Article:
Hong Kong: A major airline conference co-hosted by embattled Cathay Pacific Airways Ltd. became the latest high-profile event to be pulled in Hong Kong because of the months-long protests, which have battered the city and threatened its status as a regional hub.
The unrest has torpedoed events from fireworks displays and theatre shows to sports tournaments, a Pride parade and an international tattoo convention. Organisers have blamed the protests, saying the safety of participants is paramount. The Association of Asia Pacific Airlines joined the party exodus Wednesday, when it aborted a gathering of executives planned for Hong Kong next week.
Cathay Pacific was going to co-host the AAPA’s 63rd Assembly of Presidents, which rotates among the 15-member airlines each year. It’s another blow to Hong Kong’s flag carrier, which on Wednesday said inbound passenger traffic in October slumped 35% from a year earlier and warned that its second-half financial results would be “significantly” lower than the first due to the city’s troubles.
“This was a very difficult decision, given our commitment to organise this important industry event, but reflects the unpredictability of the situation in Hong Kong,” AAPA Director General Andrew Herdman and Cathay Chief Executive Officer Augustus Tang wrote in a joint statement.
Hong Kong is enduring what could be its most turbulent week since the protests began in June. Running battles between masked protesters and lines of armed police have become a common sight across the city, including the Central business district and around university campuses, where makeshift barricades of traffic cones, garbage bins and bamboo pile together on roads littered with broken glass. Clouds of tear gas fill the air when clashes intensify.
The scenes have prompted organisers to reconsider events, however prestigious or lucrative they’ve proven to be in the past. Last month saw the cancellation of the city’s annual Oct. 1 fireworks display, which was extra sensitive as it marked the 70th anniversary of Communist Party rule in China. The PGA nixed a golf tournament, the Hong Kong Tennis Open was axed, as were plans for a monthlong run for the musical Matilda.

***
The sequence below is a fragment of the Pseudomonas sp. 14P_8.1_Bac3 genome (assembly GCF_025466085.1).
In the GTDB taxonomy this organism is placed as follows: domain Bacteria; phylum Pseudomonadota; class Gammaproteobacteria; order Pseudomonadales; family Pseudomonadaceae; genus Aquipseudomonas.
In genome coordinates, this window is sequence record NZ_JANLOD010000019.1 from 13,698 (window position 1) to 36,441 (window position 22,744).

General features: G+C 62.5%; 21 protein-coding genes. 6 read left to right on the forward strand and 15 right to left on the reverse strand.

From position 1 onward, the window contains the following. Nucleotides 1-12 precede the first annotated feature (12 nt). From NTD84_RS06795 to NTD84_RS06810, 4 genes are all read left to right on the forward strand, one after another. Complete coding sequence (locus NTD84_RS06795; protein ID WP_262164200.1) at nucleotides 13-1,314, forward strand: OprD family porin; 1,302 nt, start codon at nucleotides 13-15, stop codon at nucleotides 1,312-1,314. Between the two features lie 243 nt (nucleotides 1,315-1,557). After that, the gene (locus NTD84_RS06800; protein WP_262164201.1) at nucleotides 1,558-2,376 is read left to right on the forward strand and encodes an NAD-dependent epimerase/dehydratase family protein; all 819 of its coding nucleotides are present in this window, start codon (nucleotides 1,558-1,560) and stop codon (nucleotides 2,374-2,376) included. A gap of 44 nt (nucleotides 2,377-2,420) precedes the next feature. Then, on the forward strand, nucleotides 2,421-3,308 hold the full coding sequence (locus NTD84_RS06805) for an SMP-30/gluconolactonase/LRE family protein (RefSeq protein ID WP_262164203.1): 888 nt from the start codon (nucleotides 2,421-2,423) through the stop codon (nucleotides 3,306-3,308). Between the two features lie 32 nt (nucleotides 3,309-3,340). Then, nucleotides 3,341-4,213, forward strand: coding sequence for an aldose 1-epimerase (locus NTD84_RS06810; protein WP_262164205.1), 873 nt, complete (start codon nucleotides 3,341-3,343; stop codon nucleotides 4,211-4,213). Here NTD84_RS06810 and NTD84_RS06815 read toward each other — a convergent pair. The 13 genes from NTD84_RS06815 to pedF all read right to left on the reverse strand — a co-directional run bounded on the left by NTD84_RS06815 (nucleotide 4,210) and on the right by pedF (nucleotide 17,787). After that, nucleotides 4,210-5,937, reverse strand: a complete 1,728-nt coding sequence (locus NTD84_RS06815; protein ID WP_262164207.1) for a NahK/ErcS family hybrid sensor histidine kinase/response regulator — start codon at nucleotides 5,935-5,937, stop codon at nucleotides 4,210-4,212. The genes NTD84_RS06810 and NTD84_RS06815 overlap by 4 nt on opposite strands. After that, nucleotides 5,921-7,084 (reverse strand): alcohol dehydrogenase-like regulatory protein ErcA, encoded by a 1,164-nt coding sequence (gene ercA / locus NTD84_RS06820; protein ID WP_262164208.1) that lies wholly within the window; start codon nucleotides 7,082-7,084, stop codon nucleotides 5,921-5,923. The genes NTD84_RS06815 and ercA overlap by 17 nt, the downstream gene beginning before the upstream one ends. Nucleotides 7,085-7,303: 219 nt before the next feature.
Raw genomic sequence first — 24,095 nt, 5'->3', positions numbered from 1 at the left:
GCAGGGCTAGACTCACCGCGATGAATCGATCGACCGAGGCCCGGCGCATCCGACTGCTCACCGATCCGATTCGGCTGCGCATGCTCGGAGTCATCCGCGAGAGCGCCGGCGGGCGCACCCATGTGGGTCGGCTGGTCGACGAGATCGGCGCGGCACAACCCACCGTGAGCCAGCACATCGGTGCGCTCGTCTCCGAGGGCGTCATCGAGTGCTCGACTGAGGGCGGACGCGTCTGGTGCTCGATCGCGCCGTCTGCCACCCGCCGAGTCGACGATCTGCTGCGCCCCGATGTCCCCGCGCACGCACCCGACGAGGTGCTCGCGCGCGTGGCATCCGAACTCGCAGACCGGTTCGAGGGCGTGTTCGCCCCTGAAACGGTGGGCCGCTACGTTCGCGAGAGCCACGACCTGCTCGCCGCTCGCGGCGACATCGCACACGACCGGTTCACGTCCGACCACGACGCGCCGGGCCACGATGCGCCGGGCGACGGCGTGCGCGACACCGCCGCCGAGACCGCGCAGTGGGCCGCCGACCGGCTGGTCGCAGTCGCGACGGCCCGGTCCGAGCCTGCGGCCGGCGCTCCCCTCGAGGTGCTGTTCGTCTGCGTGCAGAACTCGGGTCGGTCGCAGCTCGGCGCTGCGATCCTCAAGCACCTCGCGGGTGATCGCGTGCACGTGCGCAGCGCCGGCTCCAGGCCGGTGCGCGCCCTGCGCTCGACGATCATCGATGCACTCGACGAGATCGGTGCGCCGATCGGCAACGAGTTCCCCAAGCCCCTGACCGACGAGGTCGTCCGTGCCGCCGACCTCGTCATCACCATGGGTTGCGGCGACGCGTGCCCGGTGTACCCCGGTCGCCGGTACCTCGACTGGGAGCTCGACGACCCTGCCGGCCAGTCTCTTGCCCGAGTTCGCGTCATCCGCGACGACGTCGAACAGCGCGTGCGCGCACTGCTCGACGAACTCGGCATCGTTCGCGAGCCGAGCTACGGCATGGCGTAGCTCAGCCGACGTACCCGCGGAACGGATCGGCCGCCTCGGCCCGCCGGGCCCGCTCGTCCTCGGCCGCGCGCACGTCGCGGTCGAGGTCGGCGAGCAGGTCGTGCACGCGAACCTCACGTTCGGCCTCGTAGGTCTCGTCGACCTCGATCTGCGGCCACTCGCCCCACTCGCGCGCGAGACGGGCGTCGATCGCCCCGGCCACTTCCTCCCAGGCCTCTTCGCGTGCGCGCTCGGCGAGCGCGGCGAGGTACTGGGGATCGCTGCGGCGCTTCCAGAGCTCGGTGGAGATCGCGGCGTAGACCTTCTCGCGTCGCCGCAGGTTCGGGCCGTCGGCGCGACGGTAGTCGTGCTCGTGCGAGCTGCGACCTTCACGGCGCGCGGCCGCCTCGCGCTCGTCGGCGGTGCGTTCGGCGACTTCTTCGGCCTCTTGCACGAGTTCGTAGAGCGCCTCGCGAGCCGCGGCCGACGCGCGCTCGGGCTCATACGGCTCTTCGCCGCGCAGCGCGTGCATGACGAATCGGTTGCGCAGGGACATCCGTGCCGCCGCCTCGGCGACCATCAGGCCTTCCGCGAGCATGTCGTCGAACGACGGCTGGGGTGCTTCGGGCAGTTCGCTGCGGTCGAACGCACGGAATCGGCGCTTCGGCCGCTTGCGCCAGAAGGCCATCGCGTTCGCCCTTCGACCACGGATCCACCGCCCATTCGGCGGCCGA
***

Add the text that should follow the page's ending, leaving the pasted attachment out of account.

Even though it was months away, organisers cancelled the Formula E-Prix race weekend due to take place on the central harbourfront at the end of February, according to reports. That is about a month before the biggest event on Hong Kong’s sporting calendar: the Hong Kong 7s, a raucous rugby tournament that attracts big-spending fans from around the world. The ticket ballot for the 7s is due to open this weekend, organisers said.
“The tournament is still five months from kick-off, but we are monitoring the situation and are in close communication with all relevant stakeholders, and our preparations are proceeding apace,” Hong Kong Rugby Union CEO Robbie McRobbie said.
Nearer term, there’s no sign that Hong Kong’s most high-profile annual music festival — Clockenflap — is under threat. Tickets are on sale for the November 22-24 event, which this year features artists including Mumford & Sons, Lil Pump and King Gizzard & the Lizard Wizard. The Kooks pulled out though because of an injury.
“Every year we face different challenges with regard to security and audience safety,” the Clockenflap organisers said on the event’s website. “This year’s situation has been fully assessed according to strict international guidelines as well as liaison with all relevant local and international parties.”
The disruptions stretch beyond just events. Schools have been ordered shut, CFA exams have been postponed and employees have been urged to work from home.
The cancellations are piling up. Among those lost just this week: the Oxfam Trailwalker, a 100-kilometer (62-mile) race across the New Territories, and a Wednesday horse-racing meet run by the Jockey Club in Happy Valley. Hong Kong Pride Parade, the annual LGBT event that includes sponsors such as JPMorgan Chase & Co., American International Group Inc. and Goldman Sachs Group Inc., cancelled its Causeway Bay-to-Central parade scheduled for Saturday, a Pride spokeswoman said. Organisers will still have an assembly in Central, she said.
The scrapping of so many events is a further drag on tourism numbers, which are sharply down in recent months because of the unrest. Visitors from mainland China, who typically make up the bulk of arrivals and help lift Hong Kong’s retail sales, have fallen especially hard because of the anti-Beijing mood of protesters and fear of repercussions.
The value of Hong Kong’s retail sales tumbled 18% on-year in September, based on the latest official data available, while visitor numbers dropped 34%. The government is due to release final third-quarter economic data Friday afternoon, and a 2.9% contraction is expected.
The government last month announced incentives to provide relief for the tourism industry, including handing out about HK$100 million ($12.8 million) to travel agencies, but the continued loss of public and corporate events and the rush of violence is stoking concern that Hong Kong’s situation is set to worsen.
“What we are witnessing is very worrisome,” lawmaker Yiu Si-wing said.